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In April 2020, Sport England launched the Tackling Inequalities Fund (TIF) to make £20m of National Lottery funding available to support community groups in maintaining connections and physical activity opportunities in the recovery from Covid-19. The fund was also intended to support those disproportionately affected by Covid-19 and prevent the inequalities gap from widening due to falling activity levels.
Since then, at Active Lincolnshire we’ve been working with our existing partners, and many new partners to support their applications to Sport England’s TIF (now known as the Together Fund). With an over 80% success rate, we’ve distributed £248,000 to a wide variety of projects aimed at helping people be more physically active. To help us understand how effective the TIF has been, ROC Research Consultancy have evaluated the TIF process.
We have learnt that key to the success of TIF is the way that we work with our partners, and how our partners work with us. We have a good understanding of the physical activity opportunities and barriers across Lincolnshire, and we also have really strong relationships with our existing partners. We use this knowledge to help our partners make high quality, but realistic applications to the Together Fund that can support sustainable physical activity opportunities.
We have also learnt the value that our partners bring in the deep understanding they have of the communities they work with, and of their own networks and opportunities. By working collaboratively, we’ve made new connections with new partners that in turn have led to new and innovative approached to tackling health inequality through physical activity.
By utilising our learning from the TIF projects, we are in a stronger position to help allocate Together Funding, and support communities with delivery of projects supported by the funding.
If you'd like to apply to the Together Fund for your community group or club find out more here.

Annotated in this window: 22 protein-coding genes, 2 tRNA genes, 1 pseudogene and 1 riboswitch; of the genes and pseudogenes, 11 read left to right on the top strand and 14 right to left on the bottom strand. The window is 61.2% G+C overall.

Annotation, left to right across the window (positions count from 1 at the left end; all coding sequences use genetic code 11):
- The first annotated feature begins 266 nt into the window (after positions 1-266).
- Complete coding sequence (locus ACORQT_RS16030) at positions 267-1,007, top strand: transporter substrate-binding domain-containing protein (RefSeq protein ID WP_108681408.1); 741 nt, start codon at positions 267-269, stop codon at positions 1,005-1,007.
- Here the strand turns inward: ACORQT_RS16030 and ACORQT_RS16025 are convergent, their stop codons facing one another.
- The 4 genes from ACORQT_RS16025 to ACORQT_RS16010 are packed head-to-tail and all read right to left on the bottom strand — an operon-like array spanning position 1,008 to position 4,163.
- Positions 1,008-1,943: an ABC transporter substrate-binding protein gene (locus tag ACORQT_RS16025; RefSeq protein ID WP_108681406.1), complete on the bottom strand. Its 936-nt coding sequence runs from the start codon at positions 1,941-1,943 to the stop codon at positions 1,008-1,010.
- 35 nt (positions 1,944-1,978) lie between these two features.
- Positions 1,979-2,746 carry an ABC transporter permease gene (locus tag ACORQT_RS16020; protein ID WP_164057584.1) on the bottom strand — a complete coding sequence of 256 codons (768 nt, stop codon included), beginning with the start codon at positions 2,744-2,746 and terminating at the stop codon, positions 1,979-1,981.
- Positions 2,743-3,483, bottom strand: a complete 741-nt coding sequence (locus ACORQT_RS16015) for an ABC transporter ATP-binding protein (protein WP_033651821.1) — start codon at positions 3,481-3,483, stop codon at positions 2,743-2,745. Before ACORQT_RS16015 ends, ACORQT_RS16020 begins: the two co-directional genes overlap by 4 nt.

Read more about some key individual projects we have supported, and our learnings from them below:
Many women loved playing netball in their younger years. Walking netball in a slower version of the game which encourages anyone to take part regardless of their age or fitness. Prior to the pandemic, there were many well-established walking netball groups across Lincolnshire. However, restrictions like the rule of 6 and the expense of additional equipment required to make venues covid safe, forced many walking netball groups to become inactive. Numerous participants across the county were at risk of becoming inactive and socially isolated without their walking netball groups.
Working closely with Active Lincolnshire, the local England Netball representative made a successful application to the TIF to support the restarting of walking netball as the county began to recover from the pandemic. The financial barriers associated with meeting new covid safe guidelines were removed by the TIF award, enabling groups to purchase the additional equipment they needed, and allowing them to run smaller groups so that participants felt safe.
Restarting the walking netball groups has led to long term sustainability of the groups and promotion of the benefits of the activity. An underspend of the TIF award has been put to good use by training 11 new facilitators and new groups are now being set up where they are most needed such as the East Coast. The TIF has enabled an important physical activity opportunity to continue, and by using the funding carefully and creatively, the opportunity is now available for more people across Lincolnshire in the future.
The availability of swimming lessons for children with sensory impairments have been a long unresolved problem. A lack of British Sign Language swimming teachers meant that individuals who wanted to learn to swim had to access tuition through expensive 1:1 lessons. This problem was exacerbated by the pandemic when access to swimming became a mainstream problem as well. However, BID Services recognised they had a unique opportunity as one of their staff was a swimming instructor and had experience with children with sensory impairments.